Development of Achacha Fruit with Small Seeds or No Seeds
Location: Giru, QLD (on Bruce Highway 45km south of Townsville
Duration: 3-5 months
Proposed start date: As Soon as Possible
Keywords: Horticulture, Botany, Fruit, Seed Reduction, Plant Genetics, Crop Breeding
Please note: This is a collaborative research project with James Cook University and is open to JCU students only.Due to funding requirements, students must have Australian Citizenship or Permanent Residency to apply. Any applicants not meeting this requirement will be ineligible for this project.
The Achacha (achachairu, Garcinia humilis) is a fruit originally found in the tropical Amazon Basin in Bolivia; it is now grown in Australia at Giru. In Bolivia it is grown in small orchards of 100-200 trees. We have 16,000 mature trees, supplying markets in Australia and overseas. Until last year, we were the only commercial grower of the fruit in the world; now a firm in Guatemala has entered the international market.
Research to be Conducted
The Achacha is a relatively small fruit, about the size and shape of an egg, with a large seed. The research will focus towards significantly reducing seed size with the aim of elimination. Improving upon the methods to achieve application is a major area of focus. Methods will incorporate the fields of crop breeding, plant genetics and biotechnology with a strong focus on genetic modification.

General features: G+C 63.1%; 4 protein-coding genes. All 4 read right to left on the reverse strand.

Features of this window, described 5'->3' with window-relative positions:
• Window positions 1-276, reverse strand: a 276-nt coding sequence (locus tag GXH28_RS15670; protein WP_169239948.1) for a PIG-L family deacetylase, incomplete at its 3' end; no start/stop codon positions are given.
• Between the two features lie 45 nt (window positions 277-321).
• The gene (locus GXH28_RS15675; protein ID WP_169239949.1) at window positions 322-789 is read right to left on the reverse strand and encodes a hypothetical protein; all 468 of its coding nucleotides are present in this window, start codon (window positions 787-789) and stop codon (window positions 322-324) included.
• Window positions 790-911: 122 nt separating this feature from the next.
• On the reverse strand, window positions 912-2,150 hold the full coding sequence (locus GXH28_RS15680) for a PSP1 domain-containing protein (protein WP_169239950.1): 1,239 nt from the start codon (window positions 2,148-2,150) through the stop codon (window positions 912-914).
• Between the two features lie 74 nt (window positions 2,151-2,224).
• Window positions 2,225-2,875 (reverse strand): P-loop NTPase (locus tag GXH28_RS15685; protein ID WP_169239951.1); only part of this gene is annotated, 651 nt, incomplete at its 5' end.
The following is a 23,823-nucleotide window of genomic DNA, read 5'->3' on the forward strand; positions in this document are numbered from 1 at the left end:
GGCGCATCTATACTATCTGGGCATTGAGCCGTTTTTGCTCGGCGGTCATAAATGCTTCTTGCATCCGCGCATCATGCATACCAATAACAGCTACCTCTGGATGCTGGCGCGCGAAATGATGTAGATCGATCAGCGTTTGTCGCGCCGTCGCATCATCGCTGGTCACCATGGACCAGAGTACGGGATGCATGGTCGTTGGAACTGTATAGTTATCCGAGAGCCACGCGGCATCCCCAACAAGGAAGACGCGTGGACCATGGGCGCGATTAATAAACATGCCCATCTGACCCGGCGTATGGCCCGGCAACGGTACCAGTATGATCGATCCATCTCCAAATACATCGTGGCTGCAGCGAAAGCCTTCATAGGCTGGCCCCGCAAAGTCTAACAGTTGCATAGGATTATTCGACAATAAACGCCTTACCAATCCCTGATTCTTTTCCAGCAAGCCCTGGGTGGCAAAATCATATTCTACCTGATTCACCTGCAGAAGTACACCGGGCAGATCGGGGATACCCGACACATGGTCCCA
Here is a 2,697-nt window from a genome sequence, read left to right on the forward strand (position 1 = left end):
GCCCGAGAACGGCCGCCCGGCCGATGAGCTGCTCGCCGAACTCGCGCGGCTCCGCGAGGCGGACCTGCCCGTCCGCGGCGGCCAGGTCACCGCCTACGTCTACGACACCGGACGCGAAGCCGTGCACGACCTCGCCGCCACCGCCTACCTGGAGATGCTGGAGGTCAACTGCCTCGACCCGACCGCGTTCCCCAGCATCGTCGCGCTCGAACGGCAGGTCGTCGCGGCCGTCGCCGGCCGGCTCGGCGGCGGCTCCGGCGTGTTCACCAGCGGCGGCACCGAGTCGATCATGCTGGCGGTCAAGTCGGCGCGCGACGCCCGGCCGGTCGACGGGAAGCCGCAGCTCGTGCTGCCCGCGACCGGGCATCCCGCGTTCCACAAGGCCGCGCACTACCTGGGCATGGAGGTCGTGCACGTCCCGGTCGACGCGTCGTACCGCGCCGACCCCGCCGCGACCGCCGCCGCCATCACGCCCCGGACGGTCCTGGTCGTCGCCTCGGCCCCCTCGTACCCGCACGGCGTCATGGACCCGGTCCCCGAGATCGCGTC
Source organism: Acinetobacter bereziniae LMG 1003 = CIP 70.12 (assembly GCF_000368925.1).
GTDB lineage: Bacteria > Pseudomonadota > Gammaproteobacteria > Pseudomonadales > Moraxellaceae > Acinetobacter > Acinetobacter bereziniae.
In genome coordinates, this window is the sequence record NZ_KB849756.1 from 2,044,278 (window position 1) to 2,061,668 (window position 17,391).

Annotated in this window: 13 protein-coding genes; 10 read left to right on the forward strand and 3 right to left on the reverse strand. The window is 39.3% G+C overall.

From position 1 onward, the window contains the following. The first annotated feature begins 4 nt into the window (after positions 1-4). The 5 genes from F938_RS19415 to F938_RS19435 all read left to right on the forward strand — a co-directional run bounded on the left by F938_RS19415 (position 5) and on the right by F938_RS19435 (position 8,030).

We are looking for a PhD student with the following skills:
- Environmental science or agricultural science background
- A strong understanding of research methods
- An interest in crop breeding, plant genetics and biochemistry
- Strong computer skills
- Strong communication skills within a team environment
The first aim of the research project is to improve upon current methods to significantly reduce the size of seeds.
The intern will receive $3,000 per month of the internship, usually in the form of stipend payments.
It is expected that the intern will primarily undertake this research project during regular business hours, spending at least 80% of their time on-site with the industry partner. The intern will be expected to maintain contact with their academic mentor throughout the internship either through face-to-face or phone meetings as appropriate.
The intern and their academic mentor will have the opportunity to negotiate the project’s scope, milestones and timeline during the project planning stage.
27 March 2018
INT – 0534